I grew up passing by pictures of the Victoria’s Secret “Angels” in the windows of Brooklyn’s Atlantic Mall every day as a ’90s child who went through puberty in the early ’00s. When I was in high school, watching the VS fashion show on TV was like witnessing a championship athletic event, and ever since, their sculpted, slim bodies have been ingrained in my mind as the epitome of beauty. Years after the company reached its peak popularity in the early 2010s, a new documentary series on Hulu is reminding me of how essential the brand was to the toxic beauty standards that many people still struggle with today.
Victoria’s Secret: Angels and Demons, a three-part documentary series, examines the influence the lingerie brand had on society and fashion in the early 2000s and the long-lasting effects of the unrealistic body standards it promoted. Throughout the video, journalists and former VS staffers repeatedly use the word “unattainable” as clips of models from 2010 play in the background, blowing kisses at the camera as they walk down runways in ornate wings. In addition to covering just the surface of what other controversies the docuseries dug up about the brand , the documentary serves as a reminder of how detrimental the brand was to women’s self-esteem and body image in its heyday.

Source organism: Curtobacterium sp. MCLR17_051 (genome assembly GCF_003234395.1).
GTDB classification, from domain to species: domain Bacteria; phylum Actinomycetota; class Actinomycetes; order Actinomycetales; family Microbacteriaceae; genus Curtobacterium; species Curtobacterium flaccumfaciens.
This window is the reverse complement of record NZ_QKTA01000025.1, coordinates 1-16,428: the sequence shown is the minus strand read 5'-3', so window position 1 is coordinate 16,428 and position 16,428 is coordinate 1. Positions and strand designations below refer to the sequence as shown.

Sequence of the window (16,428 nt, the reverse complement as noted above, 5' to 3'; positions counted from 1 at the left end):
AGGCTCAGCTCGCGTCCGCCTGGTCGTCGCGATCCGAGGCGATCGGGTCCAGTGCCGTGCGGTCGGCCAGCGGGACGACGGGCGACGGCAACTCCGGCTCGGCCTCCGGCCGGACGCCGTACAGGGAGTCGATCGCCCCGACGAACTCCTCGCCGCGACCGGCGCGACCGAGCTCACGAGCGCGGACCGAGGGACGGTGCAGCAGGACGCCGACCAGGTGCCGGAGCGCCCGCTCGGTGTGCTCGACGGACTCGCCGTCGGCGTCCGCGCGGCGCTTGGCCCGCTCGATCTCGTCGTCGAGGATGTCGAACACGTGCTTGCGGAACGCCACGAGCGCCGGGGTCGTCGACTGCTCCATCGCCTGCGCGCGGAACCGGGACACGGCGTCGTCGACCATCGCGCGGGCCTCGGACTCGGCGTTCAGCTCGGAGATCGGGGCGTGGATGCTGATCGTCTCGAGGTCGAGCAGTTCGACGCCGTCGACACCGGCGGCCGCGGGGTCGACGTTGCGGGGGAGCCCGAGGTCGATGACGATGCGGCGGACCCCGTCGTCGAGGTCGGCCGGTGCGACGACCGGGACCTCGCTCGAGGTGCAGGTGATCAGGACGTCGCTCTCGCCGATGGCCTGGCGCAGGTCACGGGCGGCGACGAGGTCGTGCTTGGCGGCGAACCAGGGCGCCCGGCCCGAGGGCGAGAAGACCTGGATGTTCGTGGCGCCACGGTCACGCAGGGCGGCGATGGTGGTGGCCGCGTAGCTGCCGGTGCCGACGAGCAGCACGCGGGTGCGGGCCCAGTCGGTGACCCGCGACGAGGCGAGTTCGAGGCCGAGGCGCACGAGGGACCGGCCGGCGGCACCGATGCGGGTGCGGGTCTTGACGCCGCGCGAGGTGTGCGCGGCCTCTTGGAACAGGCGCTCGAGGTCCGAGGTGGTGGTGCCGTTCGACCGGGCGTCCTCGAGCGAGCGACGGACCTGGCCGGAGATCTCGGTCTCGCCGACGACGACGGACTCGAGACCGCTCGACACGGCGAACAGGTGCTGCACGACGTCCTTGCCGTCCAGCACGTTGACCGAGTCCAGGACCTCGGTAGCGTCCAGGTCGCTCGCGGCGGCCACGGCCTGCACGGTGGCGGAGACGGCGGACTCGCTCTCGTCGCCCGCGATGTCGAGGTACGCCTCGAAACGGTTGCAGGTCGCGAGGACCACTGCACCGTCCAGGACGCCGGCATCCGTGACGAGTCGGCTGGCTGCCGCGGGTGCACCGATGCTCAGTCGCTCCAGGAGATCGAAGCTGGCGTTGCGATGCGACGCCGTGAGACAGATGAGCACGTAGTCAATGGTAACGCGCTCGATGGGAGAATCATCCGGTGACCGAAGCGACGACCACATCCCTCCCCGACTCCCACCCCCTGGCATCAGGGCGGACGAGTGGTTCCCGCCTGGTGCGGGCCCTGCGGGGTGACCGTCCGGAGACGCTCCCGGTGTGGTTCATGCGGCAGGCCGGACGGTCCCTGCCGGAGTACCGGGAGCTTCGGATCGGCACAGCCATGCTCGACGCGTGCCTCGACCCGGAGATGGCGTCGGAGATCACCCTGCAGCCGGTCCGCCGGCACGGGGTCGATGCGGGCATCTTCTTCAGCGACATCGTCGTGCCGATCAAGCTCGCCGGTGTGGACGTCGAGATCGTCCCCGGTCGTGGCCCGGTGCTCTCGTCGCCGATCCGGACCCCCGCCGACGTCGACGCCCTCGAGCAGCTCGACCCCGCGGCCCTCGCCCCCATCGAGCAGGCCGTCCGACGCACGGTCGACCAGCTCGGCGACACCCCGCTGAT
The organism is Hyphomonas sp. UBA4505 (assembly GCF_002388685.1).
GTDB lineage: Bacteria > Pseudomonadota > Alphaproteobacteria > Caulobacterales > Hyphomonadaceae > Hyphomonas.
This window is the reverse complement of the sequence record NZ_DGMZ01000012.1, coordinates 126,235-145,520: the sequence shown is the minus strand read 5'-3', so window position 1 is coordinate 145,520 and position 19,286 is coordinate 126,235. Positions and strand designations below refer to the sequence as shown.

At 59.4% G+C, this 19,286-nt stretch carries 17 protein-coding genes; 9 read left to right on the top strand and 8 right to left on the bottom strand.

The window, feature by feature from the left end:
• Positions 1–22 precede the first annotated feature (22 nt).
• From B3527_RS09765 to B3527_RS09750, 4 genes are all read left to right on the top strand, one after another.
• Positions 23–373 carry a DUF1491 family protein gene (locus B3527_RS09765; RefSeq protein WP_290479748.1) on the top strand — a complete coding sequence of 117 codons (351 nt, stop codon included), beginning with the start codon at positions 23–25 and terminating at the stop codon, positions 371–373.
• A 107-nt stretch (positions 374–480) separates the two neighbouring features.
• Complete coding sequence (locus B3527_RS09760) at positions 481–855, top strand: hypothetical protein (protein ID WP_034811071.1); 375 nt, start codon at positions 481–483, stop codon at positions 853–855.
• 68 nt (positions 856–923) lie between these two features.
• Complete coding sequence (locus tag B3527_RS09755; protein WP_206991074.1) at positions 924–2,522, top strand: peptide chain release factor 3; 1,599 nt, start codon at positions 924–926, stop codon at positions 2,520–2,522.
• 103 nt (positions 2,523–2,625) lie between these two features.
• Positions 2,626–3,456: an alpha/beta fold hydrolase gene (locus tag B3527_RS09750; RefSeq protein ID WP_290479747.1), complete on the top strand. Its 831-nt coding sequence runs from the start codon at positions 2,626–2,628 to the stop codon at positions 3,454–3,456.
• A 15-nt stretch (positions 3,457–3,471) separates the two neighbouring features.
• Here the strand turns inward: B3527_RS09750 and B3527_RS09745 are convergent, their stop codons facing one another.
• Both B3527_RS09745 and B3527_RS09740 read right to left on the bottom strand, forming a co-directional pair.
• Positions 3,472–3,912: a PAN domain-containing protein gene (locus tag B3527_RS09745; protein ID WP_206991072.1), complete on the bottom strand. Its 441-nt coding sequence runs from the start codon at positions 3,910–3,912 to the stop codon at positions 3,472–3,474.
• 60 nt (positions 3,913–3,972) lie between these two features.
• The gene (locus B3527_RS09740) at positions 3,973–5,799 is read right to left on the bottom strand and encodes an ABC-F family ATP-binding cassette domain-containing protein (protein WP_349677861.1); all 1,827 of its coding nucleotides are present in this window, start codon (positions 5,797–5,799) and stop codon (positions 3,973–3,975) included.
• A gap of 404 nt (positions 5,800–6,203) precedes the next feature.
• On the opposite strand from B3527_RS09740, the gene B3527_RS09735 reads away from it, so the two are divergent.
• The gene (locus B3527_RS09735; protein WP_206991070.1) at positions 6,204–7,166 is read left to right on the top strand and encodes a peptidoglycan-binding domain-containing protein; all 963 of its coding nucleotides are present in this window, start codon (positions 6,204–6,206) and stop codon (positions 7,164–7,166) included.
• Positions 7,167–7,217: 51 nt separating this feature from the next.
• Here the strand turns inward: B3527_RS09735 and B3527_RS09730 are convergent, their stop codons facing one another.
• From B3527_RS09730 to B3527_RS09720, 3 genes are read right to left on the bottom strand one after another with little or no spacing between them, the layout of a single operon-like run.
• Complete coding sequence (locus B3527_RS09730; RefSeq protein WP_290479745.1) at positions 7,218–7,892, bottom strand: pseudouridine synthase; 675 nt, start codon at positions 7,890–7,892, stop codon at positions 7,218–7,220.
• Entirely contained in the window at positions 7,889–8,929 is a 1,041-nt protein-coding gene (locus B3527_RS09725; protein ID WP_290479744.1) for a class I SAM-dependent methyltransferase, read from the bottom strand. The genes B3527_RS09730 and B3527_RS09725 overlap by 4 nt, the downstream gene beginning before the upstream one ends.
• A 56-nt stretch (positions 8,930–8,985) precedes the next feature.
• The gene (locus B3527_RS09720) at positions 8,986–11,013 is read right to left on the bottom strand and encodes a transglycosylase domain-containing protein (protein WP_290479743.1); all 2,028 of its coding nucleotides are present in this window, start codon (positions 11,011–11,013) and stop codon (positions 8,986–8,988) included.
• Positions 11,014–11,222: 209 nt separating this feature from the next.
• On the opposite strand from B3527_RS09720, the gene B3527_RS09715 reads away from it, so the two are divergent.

In addition to being detrimental to my self-image as a teen, the tall, slim, toned, large-breasted models Victoria’s Secret (and other businesses at that era) exhibited were detrimental to young women worldwide. For instance, a 2001 review of 25 various tests published in the International Journal of Eating Disorders found that exposure to “the slender beauty ideal, as portrayed in mass media” increased body dissatisfaction. Later, a 2004 study discovered that viewing “thin-ideal magazine photos” had unsettling consequences, such as lowering self-esteem, causing unpleasant emotions, and exhibiting eating disorder symptoms.
The new video shows how far other manufacturers have come in depicting what women’s bodies look like and what customers genuinely want to wear (no more scratchy, lace thongs, please). However, there is still work to be done. It calls attention to Lane Bryant, a plus-size clothing retailer that launched the “I’m No Angel” campaign in 2015 in opposition to Victoria’s Secret’s archaic beauty standards, indicating a shift in both culture and the fashion industry as a whole. Additionally, the show serves as a reminder to viewers of the 2018 Vogue article a particularly tone-deaf interview by former Victoria’s Secret Chief Marketing Officer Ed Razek. He was very explicit in the interview that he didn’t feel the need to compete with younger, more diverse lingerie firms, ostensibly because he didn’t want to draw customers who didn’t fit this “dream.” Even more specifically, he made mention of ThirdLove, a company renowned for its cozy underwear and genuine marketing materials. ThirdLove published an open letter wrote to VS at the time to express her disapproval of the company’s exclusivity, saying, “You market to males and offer a male dream to women.”